A.G. Schneiderman Announces Jail Sentence For Major Oxycodone Trafficker On Staten Island

Michael Mancusi Gets Seven Years in State Prison for Illegally Obtaining More than 6,000 Oxycodone Pills by Scamming Automobile Insurance Carriers, Defrauding Medicaid and Medicare And Doctor Shopping

Ground-Breaking I-STOP Legislation Will End Doctor Shopping Crimes

A.G. Schneiderman: Predator Dealt Drugs At Taxpayer Expense

 

NEW YORK – Attorney General Eric T. Schneiderman today announced the state prison sentence of Michael A. Mancusi, a major narcotics trafficker on Staten Island.  Last month Mancusi, 27, pleaded guilty to Criminal Possession of a Controlled Substance in the Second Degree and admitted that he illegally obtained and sold thousands of prescription narcotics, including oxycodone.  Mancusi admitted supplying his trafficking operation by fraudulently claiming serious and permanent injuries from multiple motor vehicle accidents and by applying for Social Security Disability Insurance, Medicaid and Medicare benefits to unlawfully obtain prescription drugs, including oxycodone, alprazolam (commonly known as Xanax) and fentanyl patches. Together with his girlfriend, co-defendant Shannon Daniell, 23, and other co-conspirators, Mancusi illegally sold the drugs to buyers in New York City, Long Island and New Jersey.  Today, consistent with the terms of his plea agreement, Mancusi was sentenced to seven years in State prison and five years post-release supervision.

The conviction follows a successful effort by Attorney General Schneiderman to overhaul the state’s prescription drug monitoring system in order to prevent cases of doctor shopping and pharmacy shopping like this one.  The legislature unanimously passed the Internet System for Tracking Over-Prescribing Act, or I-STOP, in June. First introduced by Attorney General Schneiderman, the legislation requires doctors to review a patient’s prescription drug history and update it in real time when writing prescriptions for certain controlled substances. Had such a system been in place at the time Mancusi committed his crimes, authorities could have quickly stopped his doctor-shopping.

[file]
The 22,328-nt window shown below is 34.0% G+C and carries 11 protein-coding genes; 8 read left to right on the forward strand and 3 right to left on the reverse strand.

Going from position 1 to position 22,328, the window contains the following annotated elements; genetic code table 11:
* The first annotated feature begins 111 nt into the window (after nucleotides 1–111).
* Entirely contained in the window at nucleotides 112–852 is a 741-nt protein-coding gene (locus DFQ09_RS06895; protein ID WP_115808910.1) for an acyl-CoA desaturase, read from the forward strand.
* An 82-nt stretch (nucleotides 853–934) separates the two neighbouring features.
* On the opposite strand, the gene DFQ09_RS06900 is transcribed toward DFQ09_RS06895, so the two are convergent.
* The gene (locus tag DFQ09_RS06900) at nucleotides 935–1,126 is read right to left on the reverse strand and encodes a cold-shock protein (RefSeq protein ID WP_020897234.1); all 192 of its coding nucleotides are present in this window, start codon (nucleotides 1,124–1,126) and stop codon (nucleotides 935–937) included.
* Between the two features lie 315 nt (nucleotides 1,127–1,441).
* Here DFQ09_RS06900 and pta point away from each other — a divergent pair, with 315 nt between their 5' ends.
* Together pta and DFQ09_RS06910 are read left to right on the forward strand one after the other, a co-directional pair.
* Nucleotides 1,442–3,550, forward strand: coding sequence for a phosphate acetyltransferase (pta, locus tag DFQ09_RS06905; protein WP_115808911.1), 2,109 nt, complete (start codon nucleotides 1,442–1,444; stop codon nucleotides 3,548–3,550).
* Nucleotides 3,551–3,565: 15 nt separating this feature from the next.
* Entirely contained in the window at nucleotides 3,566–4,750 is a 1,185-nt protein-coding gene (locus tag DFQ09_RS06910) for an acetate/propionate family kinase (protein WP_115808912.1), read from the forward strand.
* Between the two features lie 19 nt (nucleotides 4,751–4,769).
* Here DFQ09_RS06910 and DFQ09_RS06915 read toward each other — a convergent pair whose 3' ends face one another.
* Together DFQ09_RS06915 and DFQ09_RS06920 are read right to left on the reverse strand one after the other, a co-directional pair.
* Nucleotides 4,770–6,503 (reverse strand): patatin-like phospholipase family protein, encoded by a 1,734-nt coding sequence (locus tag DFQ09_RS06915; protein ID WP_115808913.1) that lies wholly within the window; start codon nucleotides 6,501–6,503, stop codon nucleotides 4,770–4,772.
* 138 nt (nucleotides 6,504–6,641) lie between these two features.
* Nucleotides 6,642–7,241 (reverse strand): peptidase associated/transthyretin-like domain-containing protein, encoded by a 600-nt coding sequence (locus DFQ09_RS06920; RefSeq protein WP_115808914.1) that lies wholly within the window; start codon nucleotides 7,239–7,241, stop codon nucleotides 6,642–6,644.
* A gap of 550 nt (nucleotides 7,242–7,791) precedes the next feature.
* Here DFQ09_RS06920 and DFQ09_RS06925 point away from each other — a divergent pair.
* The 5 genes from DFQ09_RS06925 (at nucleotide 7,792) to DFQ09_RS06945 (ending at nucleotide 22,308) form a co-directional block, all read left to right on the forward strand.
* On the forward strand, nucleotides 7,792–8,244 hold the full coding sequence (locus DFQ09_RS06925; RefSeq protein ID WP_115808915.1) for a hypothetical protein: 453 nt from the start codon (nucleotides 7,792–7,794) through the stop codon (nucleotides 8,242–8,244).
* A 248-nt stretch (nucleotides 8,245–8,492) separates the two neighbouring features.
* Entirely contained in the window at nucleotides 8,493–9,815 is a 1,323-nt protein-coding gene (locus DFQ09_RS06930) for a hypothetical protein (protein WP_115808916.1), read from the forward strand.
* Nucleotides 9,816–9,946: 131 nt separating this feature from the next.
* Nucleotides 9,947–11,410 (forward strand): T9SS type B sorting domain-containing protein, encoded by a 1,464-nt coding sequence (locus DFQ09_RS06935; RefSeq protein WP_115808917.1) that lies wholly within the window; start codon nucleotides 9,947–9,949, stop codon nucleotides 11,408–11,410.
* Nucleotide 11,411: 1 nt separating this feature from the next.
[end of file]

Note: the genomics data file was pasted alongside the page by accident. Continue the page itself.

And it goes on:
“This ends a scheme that dealt illegal prescription pills at the taxpayers’ expense and gets a dangerous drug trafficker off our streets,” Attorney General Schneiderman said. “The epidemic of prescription drug abuse has plagued too many of our communities for far too long. We are cracking down on this crisis with every tool at our disposal.”

Today, before Judge Alan J. Meyer in Richmond County Criminal Court, Mancusi was sentenced to seven years in State prison for Criminal Possession of a Controlled Substance in the Second Degree (a class A-II felony); two and one-third years to seven years for Insurance Fraud in the Second Degree (a class C felony) and Grand Larceny in the Second Degree (a Class C felony); and one and one-third years to four years for Conspiracy in the Fourth Degree (a Class E felony).  The court ordered Mancusi’s sentences to run concurrently. Mancusi was additionally sentenced to five years post release supervision.

On October 10, 2012, during a lengthy allocution before Judge Alan J. Meyer, Mancusi admitted that following motor vehicle accidents on January 6, 2007, and January 9, 2007, he made false claims of physical injury to obtain automobile insurance no-fault benefits and also initiated multiple lawsuits, fraudulently claiming serious injury and protracted pain. Mancusi admitted that he then used his fraudulent claims to obtain Medicaid and Social Security Disability Insurance benefits and, subsequently, Medicare benefits.

Mancusi further admitted that he used his false claims of injury to engage in doctor-shopping to find medical providers who would prescribe him oxycodone and other controlled substances.  Thereafter, defendant Mancusi obtained various prescriptions for controlled substances, funded by auto insurance no-fault benefits as well as by his Medicaid and Medicare benefits.  Ring-leader Mancusi, along with Daniell and other co-conspirators, then unlawfully distributed these prescription medications for profit.